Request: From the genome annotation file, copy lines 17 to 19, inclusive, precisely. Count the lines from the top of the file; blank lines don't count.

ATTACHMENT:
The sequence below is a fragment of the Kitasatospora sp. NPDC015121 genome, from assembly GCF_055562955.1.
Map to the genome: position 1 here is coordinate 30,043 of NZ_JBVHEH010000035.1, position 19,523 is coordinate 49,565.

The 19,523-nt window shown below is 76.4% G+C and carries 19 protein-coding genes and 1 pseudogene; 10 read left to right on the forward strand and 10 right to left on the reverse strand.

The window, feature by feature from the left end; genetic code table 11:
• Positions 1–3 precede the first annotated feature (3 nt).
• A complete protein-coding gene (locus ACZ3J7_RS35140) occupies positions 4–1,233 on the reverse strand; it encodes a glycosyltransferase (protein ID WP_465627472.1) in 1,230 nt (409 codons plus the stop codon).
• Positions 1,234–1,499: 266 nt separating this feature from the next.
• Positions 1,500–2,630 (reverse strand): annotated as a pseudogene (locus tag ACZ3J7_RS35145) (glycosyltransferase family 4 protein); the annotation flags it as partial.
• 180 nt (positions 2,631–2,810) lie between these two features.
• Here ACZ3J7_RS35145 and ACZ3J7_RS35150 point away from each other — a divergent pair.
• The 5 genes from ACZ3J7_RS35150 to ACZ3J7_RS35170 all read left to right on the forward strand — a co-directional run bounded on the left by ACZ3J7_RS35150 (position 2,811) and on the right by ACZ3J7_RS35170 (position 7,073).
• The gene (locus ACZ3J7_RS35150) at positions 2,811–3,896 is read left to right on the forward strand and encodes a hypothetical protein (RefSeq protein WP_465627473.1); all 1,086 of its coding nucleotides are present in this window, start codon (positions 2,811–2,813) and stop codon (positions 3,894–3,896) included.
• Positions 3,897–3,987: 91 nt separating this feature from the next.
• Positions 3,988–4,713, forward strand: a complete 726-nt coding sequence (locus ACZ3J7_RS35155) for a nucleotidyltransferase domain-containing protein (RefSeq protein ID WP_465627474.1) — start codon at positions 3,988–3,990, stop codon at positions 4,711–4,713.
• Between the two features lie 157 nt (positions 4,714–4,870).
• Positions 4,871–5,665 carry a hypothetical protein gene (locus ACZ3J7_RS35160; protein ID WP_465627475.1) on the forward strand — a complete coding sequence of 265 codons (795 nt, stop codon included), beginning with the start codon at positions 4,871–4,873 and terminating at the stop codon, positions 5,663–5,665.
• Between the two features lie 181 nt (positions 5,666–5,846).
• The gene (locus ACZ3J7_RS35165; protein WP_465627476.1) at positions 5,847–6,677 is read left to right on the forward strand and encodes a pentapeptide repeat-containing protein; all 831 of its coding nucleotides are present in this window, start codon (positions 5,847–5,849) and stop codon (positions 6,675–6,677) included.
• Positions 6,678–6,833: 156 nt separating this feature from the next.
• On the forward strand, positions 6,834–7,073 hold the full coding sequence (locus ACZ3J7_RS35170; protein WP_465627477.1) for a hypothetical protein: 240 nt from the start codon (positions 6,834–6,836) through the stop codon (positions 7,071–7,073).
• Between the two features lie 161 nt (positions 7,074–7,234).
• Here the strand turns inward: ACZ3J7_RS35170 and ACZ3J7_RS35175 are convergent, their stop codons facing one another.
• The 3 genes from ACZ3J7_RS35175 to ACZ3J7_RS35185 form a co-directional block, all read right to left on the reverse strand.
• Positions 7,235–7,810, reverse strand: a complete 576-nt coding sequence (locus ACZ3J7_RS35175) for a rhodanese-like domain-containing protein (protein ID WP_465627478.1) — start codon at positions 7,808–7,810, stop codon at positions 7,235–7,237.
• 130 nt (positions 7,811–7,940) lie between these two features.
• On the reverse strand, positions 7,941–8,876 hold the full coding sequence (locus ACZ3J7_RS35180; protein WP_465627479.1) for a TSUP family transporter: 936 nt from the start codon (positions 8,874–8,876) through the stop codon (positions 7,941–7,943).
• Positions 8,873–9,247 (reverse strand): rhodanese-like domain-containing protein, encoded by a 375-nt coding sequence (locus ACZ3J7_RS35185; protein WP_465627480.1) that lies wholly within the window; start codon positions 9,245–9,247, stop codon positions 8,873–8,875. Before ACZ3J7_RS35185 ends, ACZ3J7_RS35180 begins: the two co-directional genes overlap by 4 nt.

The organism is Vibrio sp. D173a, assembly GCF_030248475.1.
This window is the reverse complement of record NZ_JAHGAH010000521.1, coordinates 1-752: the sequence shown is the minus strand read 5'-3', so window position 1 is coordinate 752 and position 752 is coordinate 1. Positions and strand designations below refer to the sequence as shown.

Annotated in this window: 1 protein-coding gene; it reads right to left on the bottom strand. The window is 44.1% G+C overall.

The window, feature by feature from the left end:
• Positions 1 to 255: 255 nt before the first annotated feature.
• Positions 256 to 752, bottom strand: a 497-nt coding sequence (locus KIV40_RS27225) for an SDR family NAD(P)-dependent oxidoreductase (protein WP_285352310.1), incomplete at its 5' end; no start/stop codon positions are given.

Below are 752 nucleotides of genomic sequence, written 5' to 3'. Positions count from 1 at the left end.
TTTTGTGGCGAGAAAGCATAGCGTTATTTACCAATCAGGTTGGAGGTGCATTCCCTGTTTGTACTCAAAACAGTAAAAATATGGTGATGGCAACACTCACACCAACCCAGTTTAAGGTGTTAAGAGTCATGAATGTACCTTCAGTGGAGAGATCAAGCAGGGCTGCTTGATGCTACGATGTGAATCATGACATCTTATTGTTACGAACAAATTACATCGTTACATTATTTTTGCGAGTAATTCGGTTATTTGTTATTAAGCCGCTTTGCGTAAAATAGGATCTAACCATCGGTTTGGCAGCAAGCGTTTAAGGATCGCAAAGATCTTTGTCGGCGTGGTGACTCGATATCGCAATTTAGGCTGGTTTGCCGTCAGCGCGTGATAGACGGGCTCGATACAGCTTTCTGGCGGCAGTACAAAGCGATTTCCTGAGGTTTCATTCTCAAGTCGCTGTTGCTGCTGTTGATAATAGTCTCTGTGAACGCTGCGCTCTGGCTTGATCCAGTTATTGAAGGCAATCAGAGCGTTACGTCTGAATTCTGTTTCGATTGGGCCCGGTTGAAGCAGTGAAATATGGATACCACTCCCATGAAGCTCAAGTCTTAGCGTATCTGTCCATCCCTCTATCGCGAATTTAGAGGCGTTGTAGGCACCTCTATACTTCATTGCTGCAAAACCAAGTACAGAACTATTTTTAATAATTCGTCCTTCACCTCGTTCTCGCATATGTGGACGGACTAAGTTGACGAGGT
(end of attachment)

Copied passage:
• Between the two features lie 181 nt (positions 5,666–5,846).
• The gene (locus ACZ3J7_RS35165; protein WP_465627476.1) at positions 5,847–6,677 is read left to right on the forward strand and encodes a pentapeptide repeat-containing protein; all 831 of its coding nucleotides are present in this window, start codon (positions 5,847–5,849) and stop codon (positions 6,675–6,677) included.
• Positions 6,678–6,833: 156 nt separating this feature from the next.